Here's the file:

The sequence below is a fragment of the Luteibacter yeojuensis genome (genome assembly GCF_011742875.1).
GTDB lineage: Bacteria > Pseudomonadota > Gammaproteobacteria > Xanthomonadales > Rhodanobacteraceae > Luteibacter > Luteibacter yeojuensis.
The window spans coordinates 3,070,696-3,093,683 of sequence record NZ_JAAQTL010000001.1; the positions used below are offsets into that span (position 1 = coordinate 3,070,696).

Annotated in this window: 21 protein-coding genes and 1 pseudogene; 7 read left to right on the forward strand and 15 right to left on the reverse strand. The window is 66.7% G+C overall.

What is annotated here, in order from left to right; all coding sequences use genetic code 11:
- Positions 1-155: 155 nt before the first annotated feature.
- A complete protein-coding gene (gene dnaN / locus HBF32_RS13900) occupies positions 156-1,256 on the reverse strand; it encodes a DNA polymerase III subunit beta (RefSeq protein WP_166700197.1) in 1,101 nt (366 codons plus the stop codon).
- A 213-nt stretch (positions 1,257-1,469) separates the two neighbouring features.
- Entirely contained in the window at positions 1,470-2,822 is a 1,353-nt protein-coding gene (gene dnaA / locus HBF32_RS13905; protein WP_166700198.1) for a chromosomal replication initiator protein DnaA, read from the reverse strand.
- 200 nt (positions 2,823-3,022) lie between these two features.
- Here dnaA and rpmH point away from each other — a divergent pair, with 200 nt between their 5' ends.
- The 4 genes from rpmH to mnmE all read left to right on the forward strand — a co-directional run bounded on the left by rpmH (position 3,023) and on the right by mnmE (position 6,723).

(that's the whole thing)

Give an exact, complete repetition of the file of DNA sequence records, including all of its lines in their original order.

The sequence below is a fragment of the Luteibacter yeojuensis genome (genome assembly GCF_011742875.1).
GTDB lineage: Bacteria > Pseudomonadota > Gammaproteobacteria > Xanthomonadales > Rhodanobacteraceae > Luteibacter > Luteibacter yeojuensis.
The window spans coordinates 3,070,696-3,093,683 of sequence record NZ_JAAQTL010000001.1; the positions used below are offsets into that span (position 1 = coordinate 3,070,696).

Annotated in this window: 21 protein-coding genes and 1 pseudogene; 7 read left to right on the forward strand and 15 right to left on the reverse strand. The window is 66.7% G+C overall.

What is annotated here, in order from left to right; all coding sequences use genetic code 11:
- Positions 1-155: 155 nt before the first annotated feature.
- A complete protein-coding gene (gene dnaN / locus HBF32_RS13900) occupies positions 156-1,256 on the reverse strand; it encodes a DNA polymerase III subunit beta (RefSeq protein WP_166700197.1) in 1,101 nt (366 codons plus the stop codon).
- A 213-nt stretch (positions 1,257-1,469) separates the two neighbouring features.
- Entirely contained in the window at positions 1,470-2,822 is a 1,353-nt protein-coding gene (gene dnaA / locus HBF32_RS13905; protein WP_166700198.1) for a chromosomal replication initiator protein DnaA, read from the reverse strand.
- 200 nt (positions 2,823-3,022) lie between these two features.
- Here dnaA and rpmH point away from each other — a divergent pair, with 200 nt between their 5' ends.
- The 4 genes from rpmH to mnmE all read left to right on the forward strand — a co-directional run bounded on the left by rpmH (position 3,023) and on the right by mnmE (position 6,723).